She says her body feels "battered" due to long working hours, but Priyanka Chopra says she is loving her job and is excited about the premiere of the second season of her international TV show "Quantico" on March 6.
She says her body feels “battered” due to long working hours, but Priyanka Chopra says she is loving her job and is excited about the premiere of the second season of her international TV show “Quantico” on March 6.
“17 hours!! What is happening! Thank god I love my job! Body feeling battered… Need a good Zzzzz. Love ya world! Quantico March 6,” tweeted Priyanka.
The former Miss World, who is one amongst the many global names who will be a presenter at the much coveted Oscar awards ceremony, has garnered international fame for her lead role as Alex Parrish in American TV series “Quantico”.
Back home, the actress was last seen in Sanjay Leela Bhansali’s magnum opus “Bajirao Mastani” and will next be seen playing the role of police officer Abha Mathur in Prakash Jha’s directorial “Jai Gangaajal”.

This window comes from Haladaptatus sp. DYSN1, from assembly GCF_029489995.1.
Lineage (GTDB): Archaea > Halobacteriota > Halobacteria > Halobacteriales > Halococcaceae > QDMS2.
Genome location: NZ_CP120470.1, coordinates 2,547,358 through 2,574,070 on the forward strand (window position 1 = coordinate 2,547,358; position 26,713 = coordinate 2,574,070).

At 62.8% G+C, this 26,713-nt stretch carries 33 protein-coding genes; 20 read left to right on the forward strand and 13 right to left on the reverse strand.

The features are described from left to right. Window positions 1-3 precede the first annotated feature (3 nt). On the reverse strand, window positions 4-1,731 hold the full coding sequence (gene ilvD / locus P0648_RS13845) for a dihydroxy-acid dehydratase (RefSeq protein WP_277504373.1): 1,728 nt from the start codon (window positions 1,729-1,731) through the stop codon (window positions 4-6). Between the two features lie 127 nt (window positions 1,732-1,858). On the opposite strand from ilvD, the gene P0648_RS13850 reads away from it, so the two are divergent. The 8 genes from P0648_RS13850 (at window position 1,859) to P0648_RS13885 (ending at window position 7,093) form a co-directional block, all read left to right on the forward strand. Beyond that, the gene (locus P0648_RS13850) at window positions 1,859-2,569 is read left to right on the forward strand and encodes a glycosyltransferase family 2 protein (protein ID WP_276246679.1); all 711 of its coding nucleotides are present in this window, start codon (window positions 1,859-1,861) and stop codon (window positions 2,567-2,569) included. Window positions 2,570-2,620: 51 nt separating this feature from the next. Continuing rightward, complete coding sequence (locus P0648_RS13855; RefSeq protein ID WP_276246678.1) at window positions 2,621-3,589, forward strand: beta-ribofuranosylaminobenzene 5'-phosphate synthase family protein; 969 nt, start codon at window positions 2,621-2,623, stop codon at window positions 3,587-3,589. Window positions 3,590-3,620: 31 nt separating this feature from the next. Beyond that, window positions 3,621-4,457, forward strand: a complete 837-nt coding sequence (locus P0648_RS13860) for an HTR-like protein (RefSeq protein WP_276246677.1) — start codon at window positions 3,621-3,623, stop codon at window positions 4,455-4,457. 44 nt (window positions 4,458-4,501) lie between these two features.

Priyanka says that maintaining femininity in uniform was one challenging task for her.
“When you are playing a tough character, when you are dressed in a uniform it becomes very difficult to maintain femininity and that was very important to me.
“Prakash-ji and I discussed that as a woman, it’s very important to celebrate womanhood and yet at the same time be in a position of authority and that’s how Abha is, which is very different from how we see tough women,” the actress said in a statement.
“When they do action sequences, women somehow tend to lose their femininity. It’s beautiful that Abha is extremely feminine and very graceful but at the same time not someone to be taken for granted. She is very graceful and dignified and I enjoyed playing her,” she added.
“Jai Gangaajal” revolves around a woman IPS officer, who is brought in a well oiled system of the powerful, as she is thought to be weak, pliable and easy to manipulate. However, things become difficult for them when she comes into confrontational mode.
“Jai Gangaajal” revisits the dusty heartland of central India and examines the society-police relationship.